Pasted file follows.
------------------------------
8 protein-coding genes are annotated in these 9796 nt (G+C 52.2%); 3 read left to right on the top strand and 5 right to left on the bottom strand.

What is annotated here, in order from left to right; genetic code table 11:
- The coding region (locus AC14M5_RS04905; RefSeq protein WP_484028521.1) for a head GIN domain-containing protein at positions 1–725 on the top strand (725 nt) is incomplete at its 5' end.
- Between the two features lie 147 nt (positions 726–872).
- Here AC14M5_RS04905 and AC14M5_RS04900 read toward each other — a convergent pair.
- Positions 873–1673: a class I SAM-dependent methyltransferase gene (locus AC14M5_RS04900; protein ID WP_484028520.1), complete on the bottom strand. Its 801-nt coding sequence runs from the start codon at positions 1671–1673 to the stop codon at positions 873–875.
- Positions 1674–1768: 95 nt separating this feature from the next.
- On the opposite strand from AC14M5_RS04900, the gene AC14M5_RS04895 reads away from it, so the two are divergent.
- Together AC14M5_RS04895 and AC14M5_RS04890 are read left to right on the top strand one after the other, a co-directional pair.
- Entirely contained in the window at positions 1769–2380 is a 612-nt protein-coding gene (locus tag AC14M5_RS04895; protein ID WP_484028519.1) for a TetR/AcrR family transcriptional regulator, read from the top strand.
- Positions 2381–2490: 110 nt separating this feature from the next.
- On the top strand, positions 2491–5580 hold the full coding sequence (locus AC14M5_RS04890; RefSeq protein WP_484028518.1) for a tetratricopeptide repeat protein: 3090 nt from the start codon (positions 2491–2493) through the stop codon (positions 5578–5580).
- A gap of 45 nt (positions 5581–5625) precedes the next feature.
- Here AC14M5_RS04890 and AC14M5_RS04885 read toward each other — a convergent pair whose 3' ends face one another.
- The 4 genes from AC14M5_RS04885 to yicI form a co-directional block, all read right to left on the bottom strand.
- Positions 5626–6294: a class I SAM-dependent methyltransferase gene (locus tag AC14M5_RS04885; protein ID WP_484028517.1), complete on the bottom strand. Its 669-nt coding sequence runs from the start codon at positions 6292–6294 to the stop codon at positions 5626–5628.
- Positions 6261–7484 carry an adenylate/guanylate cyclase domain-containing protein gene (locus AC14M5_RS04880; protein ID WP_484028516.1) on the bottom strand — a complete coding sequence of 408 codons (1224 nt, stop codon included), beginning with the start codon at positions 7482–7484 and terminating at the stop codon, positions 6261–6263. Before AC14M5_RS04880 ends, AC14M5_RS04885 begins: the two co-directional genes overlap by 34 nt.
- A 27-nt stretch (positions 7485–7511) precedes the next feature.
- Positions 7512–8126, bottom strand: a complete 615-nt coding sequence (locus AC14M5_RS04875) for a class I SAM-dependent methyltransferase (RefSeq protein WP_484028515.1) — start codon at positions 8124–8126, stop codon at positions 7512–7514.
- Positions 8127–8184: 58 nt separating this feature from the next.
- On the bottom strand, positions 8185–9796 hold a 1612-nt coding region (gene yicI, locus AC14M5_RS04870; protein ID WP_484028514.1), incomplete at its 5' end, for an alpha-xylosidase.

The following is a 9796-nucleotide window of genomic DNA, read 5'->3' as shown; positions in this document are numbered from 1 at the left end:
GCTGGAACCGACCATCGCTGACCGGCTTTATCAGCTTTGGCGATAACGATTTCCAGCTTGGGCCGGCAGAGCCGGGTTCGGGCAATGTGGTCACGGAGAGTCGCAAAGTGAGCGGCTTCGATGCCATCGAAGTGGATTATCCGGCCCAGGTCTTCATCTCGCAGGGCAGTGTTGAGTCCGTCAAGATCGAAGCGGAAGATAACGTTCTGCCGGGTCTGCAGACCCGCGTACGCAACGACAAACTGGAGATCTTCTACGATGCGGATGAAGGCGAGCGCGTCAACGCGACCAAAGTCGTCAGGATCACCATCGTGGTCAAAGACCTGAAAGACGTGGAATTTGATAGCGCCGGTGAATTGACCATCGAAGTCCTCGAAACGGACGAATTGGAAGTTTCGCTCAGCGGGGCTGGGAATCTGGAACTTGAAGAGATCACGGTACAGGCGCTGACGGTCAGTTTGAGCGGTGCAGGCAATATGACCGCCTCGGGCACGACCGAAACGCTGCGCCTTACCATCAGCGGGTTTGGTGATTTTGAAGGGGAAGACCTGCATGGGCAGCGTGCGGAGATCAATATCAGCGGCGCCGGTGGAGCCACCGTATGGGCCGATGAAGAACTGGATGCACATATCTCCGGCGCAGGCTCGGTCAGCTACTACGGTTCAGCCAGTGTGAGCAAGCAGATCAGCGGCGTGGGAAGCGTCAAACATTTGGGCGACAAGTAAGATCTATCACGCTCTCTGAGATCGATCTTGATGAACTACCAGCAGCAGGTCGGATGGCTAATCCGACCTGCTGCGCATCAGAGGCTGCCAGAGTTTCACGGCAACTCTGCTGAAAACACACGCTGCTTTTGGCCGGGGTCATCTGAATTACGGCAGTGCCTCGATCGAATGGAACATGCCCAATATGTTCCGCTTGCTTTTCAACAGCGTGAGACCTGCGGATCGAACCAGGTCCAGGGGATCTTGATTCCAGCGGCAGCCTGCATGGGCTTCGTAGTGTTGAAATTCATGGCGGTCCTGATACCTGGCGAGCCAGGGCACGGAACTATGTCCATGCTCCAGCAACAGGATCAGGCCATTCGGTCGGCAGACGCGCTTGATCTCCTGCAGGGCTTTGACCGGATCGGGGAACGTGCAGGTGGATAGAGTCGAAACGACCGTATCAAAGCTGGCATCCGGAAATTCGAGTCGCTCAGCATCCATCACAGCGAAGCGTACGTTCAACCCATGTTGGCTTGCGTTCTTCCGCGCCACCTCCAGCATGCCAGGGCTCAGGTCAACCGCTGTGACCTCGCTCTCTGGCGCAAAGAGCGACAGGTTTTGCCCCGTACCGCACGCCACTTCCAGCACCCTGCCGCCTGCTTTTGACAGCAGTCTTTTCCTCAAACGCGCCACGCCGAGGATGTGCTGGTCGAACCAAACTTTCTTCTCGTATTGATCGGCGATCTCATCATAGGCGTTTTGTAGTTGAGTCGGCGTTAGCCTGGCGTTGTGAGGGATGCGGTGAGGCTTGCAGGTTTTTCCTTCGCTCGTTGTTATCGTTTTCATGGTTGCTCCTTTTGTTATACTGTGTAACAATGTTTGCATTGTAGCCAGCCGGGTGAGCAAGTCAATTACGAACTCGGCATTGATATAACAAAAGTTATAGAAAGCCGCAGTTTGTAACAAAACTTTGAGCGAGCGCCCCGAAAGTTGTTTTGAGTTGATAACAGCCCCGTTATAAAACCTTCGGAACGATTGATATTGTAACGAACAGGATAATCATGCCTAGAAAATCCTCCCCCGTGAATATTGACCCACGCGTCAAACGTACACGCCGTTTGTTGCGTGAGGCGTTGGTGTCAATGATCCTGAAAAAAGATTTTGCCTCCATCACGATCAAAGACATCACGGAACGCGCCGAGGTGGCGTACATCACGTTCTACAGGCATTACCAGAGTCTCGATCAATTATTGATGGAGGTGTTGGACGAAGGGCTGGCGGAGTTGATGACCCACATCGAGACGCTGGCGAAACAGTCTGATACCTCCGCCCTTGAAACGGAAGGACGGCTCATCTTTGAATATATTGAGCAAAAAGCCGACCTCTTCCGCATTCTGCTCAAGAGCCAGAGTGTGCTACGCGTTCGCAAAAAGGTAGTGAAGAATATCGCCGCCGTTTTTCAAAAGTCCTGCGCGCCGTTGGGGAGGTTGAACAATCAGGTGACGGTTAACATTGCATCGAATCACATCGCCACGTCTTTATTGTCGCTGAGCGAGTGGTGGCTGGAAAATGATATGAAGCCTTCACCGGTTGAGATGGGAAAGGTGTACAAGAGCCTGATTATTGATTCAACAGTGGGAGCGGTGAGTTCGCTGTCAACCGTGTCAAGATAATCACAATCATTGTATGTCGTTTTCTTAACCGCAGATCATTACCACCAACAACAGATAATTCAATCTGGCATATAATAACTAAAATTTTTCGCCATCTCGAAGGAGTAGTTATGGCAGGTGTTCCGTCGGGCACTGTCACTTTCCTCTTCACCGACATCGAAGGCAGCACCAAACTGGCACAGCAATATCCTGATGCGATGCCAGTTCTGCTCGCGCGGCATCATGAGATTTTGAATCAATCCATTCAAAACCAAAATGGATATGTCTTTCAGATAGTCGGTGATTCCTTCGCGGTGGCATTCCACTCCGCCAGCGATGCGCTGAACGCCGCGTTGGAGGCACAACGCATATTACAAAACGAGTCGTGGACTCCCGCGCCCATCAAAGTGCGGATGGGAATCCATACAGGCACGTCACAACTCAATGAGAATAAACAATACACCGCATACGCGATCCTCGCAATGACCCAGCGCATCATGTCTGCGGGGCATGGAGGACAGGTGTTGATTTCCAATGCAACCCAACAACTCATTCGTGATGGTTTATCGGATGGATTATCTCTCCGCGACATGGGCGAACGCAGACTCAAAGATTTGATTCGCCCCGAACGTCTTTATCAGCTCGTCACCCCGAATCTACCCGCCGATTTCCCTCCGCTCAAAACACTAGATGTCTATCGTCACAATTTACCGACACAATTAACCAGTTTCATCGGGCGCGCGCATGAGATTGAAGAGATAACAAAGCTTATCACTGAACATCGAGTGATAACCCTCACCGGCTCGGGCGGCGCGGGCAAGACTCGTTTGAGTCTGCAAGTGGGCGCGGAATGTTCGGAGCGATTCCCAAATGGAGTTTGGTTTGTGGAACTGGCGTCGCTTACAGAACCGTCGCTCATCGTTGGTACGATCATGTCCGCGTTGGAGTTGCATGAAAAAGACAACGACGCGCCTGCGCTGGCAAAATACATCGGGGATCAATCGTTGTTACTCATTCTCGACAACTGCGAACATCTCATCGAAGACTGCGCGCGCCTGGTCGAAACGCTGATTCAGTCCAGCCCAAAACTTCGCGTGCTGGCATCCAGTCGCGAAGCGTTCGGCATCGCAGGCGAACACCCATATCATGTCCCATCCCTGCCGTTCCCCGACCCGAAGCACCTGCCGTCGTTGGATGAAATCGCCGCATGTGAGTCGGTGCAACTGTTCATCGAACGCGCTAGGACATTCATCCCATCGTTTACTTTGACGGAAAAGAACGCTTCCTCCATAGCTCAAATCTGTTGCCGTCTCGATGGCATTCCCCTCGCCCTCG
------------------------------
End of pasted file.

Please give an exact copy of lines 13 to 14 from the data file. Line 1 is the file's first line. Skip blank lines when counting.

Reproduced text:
- A gap of 45 nt (positions 5581–5625) precedes the next feature.
- Here AC14M5_RS04890 and AC14M5_RS04885 read toward each other — a convergent pair whose 3' ends face one another.